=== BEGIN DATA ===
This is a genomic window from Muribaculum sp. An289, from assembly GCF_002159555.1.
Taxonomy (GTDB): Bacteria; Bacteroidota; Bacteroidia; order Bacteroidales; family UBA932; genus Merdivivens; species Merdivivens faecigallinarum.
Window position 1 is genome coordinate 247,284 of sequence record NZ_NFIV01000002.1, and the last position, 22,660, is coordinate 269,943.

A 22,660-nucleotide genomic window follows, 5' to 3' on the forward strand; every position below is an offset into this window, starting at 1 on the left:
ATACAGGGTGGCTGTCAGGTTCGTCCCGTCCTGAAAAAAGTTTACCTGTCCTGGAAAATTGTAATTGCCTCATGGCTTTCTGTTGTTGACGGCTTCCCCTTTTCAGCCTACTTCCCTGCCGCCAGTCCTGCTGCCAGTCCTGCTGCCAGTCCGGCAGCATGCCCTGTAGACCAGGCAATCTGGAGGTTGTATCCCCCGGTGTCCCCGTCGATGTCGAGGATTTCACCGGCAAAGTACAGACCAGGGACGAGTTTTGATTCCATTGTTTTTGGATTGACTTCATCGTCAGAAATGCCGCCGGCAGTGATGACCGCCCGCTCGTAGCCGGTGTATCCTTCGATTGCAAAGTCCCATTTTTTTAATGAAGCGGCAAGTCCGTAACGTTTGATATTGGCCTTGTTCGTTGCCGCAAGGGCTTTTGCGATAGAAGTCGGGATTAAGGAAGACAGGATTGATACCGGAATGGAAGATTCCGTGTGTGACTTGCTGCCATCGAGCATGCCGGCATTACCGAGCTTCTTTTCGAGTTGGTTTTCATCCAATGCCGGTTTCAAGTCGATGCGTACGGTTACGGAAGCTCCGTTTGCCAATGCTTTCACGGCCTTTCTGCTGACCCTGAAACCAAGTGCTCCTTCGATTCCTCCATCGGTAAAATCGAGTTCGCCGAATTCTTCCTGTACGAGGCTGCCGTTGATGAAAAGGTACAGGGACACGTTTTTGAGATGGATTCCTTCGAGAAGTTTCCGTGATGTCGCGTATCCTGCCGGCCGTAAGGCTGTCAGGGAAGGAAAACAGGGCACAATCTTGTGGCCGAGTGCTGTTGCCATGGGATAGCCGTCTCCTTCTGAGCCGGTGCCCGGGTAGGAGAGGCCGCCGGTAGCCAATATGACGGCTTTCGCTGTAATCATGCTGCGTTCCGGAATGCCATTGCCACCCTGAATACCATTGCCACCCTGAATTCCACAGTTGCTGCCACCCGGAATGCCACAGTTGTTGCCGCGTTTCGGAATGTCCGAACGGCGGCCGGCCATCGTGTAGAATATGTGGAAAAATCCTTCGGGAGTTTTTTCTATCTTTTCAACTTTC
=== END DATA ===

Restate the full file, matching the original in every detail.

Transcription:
This is a genomic window from Muribaculum sp. An289, from assembly GCF_002159555.1.
Taxonomy (GTDB): Bacteria; Bacteroidota; Bacteroidia; order Bacteroidales; family UBA932; genus Merdivivens; species Merdivivens faecigallinarum.
Window position 1 is genome coordinate 247,284 of sequence record NZ_NFIV01000002.1, and the last position, 22,660, is coordinate 269,943.

A 22,660-nucleotide genomic window follows, 5' to 3' on the forward strand; every position below is an offset into this window, starting at 1 on the left:
ATACAGGGTGGCTGTCAGGTTCGTCCCGTCCTGAAAAAAGTTTACCTGTCCTGGAAAATTGTAATTGCCTCATGGCTTTCTGTTGTTGACGGCTTCCCCTTTTCAGCCTACTTCCCTGCCGCCAGTCCTGCTGCCAGTCCTGCTGCCAGTCCGGCAGCATGCCCTGTAGACCAGGCAATCTGGAGGTTGTATCCCCCGGTGTCCCCGTCGATGTCGAGGATTTCACCGGCAAAGTACAGACCAGGGACGAGTTTTGATTCCATTGTTTTTGGATTGACTTCATCGTCAGAAATGCCGCCGGCAGTGATGACCGCCCGCTCGTAGCCGGTGTATCCTTCGATTGCAAAGTCCCATTTTTTTAATGAAGCGGCAAGTCCGTAACGTTTGATATTGGCCTTGTTCGTTGCCGCAAGGGCTTTTGCGATAGAAGTCGGGATTAAGGAAGACAGGATTGATACCGGAATGGAAGATTCCGTGTGTGACTTGCTGCCATCGAGCATGCCGGCATTACCGAGCTTCTTTTCGAGTTGGTTTTCATCCAATGCCGGTTTCAAGTCGATGCGTACGGTTACGGAAGCTCCGTTTGCCAATGCTTTCACGGCCTTTCTGCTGACCCTGAAACCAAGTGCTCCTTCGATTCCTCCATCGGTAAAATCGAGTTCGCCGAATTCTTCCTGTACGAGGCTGCCGTTGATGAAAAGGTACAGGGACACGTTTTTGAGATGGATTCCTTCGAGAAGTTTCCGTGATGTCGCGTATCCTGCCGGCCGTAAGGCTGTCAGGGAAGGAAAACAGGGCACAATCTTGTGGCCGAGTGCTGTTGCCATGGGATAGCCGTCTCCTTCTGAGCCGGTGCCCGGGTAGGAGAGGCCGCCGGTAGCCAATATGACGGCTTTCGCTGTAATCATGCTGCGTTCCGGAATGCCATTGCCACCCTGAATACCATTGCCACCCTGAATTCCACAGTTGCTGCCACCCGGAATGCCACAGTTGTTGCCGCGTTTCGGAATGTCCGAACGGCGGCCGGCCATCGTGTAGAATATGTGGAAAAATCCTTCGGGAGTTTTTTCTATCTTTTCAACTTTC